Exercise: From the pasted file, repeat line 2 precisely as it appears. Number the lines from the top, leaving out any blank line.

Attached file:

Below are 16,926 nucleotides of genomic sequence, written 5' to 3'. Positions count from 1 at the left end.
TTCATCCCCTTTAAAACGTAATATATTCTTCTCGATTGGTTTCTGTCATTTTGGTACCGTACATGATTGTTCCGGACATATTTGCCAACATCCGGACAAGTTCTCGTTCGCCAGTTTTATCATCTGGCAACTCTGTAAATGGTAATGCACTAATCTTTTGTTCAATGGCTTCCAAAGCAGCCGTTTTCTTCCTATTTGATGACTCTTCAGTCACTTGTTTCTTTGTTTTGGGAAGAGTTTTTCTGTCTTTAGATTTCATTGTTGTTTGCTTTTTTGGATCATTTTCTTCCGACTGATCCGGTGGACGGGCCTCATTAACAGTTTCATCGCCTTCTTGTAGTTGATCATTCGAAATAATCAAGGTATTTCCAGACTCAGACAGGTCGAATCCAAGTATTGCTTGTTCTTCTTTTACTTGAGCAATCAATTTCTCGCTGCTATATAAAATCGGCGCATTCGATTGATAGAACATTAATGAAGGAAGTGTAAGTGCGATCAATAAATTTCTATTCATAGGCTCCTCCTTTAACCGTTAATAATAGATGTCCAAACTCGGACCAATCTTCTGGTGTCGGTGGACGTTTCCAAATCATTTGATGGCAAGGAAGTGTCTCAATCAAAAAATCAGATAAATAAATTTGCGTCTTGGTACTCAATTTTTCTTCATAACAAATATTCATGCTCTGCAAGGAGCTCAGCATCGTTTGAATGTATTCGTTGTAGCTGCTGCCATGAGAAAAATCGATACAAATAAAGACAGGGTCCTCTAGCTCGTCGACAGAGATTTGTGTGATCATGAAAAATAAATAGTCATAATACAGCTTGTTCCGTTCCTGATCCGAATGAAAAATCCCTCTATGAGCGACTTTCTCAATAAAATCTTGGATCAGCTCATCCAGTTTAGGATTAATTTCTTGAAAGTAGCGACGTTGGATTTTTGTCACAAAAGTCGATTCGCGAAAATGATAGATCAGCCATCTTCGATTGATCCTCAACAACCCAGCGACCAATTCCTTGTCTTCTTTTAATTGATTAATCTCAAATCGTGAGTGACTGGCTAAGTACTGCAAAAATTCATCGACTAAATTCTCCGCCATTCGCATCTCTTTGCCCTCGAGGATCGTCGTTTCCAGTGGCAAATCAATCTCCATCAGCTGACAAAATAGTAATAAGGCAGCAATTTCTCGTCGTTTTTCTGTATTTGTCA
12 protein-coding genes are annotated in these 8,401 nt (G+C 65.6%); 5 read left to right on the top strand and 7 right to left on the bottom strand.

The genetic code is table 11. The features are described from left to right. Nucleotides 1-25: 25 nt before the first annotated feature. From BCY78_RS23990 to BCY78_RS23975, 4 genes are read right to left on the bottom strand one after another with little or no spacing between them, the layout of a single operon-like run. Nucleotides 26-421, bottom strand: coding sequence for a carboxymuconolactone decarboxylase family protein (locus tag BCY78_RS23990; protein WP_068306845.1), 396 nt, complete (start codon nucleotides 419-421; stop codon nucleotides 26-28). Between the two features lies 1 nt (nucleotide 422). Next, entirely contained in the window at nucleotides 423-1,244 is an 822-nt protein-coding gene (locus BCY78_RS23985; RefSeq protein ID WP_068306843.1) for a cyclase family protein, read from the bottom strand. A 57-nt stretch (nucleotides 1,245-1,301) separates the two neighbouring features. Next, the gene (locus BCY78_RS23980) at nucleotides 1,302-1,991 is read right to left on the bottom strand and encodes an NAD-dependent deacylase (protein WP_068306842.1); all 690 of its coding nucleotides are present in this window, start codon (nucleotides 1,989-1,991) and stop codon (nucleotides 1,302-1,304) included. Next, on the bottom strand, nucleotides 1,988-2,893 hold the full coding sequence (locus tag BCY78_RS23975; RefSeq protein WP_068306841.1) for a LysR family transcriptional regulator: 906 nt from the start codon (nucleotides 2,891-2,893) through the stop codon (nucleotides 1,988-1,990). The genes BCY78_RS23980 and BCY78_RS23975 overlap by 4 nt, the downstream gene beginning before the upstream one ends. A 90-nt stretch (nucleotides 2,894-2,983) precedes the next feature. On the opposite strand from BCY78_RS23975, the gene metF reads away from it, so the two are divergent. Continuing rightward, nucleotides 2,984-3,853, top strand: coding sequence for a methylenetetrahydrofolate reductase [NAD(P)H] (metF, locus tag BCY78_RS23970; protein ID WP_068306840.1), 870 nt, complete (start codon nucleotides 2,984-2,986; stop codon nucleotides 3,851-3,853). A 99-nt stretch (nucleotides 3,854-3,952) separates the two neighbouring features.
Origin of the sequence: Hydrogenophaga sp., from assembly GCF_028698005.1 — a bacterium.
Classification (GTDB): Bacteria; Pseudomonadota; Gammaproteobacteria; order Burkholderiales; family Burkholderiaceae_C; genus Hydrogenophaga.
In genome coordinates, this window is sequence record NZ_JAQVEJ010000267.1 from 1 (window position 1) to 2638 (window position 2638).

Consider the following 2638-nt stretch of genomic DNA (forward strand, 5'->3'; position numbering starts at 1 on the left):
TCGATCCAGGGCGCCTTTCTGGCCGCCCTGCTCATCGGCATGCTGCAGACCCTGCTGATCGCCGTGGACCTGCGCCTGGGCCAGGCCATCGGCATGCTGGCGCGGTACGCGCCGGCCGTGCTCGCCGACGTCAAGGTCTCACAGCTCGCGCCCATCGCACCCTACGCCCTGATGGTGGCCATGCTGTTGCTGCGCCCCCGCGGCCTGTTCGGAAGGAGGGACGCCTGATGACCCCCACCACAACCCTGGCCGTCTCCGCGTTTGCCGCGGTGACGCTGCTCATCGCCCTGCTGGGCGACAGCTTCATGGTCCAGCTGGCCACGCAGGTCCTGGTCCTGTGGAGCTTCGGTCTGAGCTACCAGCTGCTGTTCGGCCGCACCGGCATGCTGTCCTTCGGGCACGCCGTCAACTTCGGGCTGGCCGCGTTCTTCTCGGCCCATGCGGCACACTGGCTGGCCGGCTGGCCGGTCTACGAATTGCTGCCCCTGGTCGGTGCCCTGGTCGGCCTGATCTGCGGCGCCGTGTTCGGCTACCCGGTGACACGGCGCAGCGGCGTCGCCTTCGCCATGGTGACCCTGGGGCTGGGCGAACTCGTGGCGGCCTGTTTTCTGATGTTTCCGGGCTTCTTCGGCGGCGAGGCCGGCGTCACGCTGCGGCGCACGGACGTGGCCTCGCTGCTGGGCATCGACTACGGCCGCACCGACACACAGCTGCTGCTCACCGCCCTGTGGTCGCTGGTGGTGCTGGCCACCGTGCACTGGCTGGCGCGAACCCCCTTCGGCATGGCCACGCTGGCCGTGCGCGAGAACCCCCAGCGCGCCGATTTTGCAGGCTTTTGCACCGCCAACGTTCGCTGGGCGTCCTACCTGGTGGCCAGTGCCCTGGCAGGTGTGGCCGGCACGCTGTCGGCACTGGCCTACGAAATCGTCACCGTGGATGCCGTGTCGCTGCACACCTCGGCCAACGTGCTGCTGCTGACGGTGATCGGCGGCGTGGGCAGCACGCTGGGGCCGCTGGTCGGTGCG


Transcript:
TTCATCCCCTTTAAAACGTAATATATTCTTCTCGATTGGTTTCTGTCATTTTGGTACCGTACATGATTGTTCCGGACATATTTGCCAACATCCGGACAAGTTCTCGTTCGCCAGTTTTATCATCTGGCAACTCTGTAAATGGTAATGCACTAATCTTTTGTTCAATGGCTTCCAAAGCAGCCGTTTTCTTCCTATTTGATGACTCTTCAGTCACTTGTTTCTTTGTTTTGGGAAGAGTTTTTCTGTCTTTAGATTTCATTGTTGTTTGCTTTTTTGGATCATTTTCTTCCGACTGATCCGGTGGACGGGCCTCATTAACAGTTTCATCGCCTTCTTGTAGTTGATCATTCGAAATAATCAAGGTATTTCCAGACTCAGACAGGTCGAATCCAAGTATTGCTTGTTCTTCTTTTACTTGAGCAATCAATTTCTCGCTGCTATATAAAATCGGCGCATTCGATTGATAGAACATTAATGAAGGAAGTGTAAGTGCGATCAATAAATTTCTATTCATAGGCTCCTCCTTTAACCGTTAATAATAGATGTCCAAACTCGGACCAATCTTCTGGTGTCGGTGGACGTTTCCAAATCATTTGATGGCAAGGAAGTGTCTCAATCAAAAAATCAGATAAATAAATTTGCGTCTTGGTACTCAATTTTTCTTCATAACAAATATTCATGCTCTGCAAGGAGCTCAGCATCGTTTGAATGTATTCGTTGTAGCTGCTGCCATGAGAAAAATCGATACAAATAAAGACAGGGTCCTCTAGCTCGTCGACAGAGATTTGTGTGATCATGAAAAATAAATAGTCATAATACAGCTTGTTCCGTTCCTGATCCGAATGAAAAATCCCTCTATGAGCGACTTTCTCAATAAAATCTTGGATCAGCTCATCCAGTTTAGGATTAATTTCTTGAAAGTAGCGACGTTGGATTTTTGTCACAAAAGTCGATTCGCGAAAATGATAGATCAGCCATCTTCGATTGATCCTCAACAACCCAGCGACCAATTCCTTGTCTTCTTTTAATTGATTAATCTCAAATCGTGAGTGACTGGCTAAGTACTGCAAAAATTCATCGACTAAATTCTCCGCCATTCGCATCTCTTTGCCCTCGAGGATCGTCGTTTCCAGTGGCAAATCAATCTCCATCAGCTGACAAAATAGTAATAAGGCAGCAATTTCTCGTCGTTTTTCTGTATTTGTCA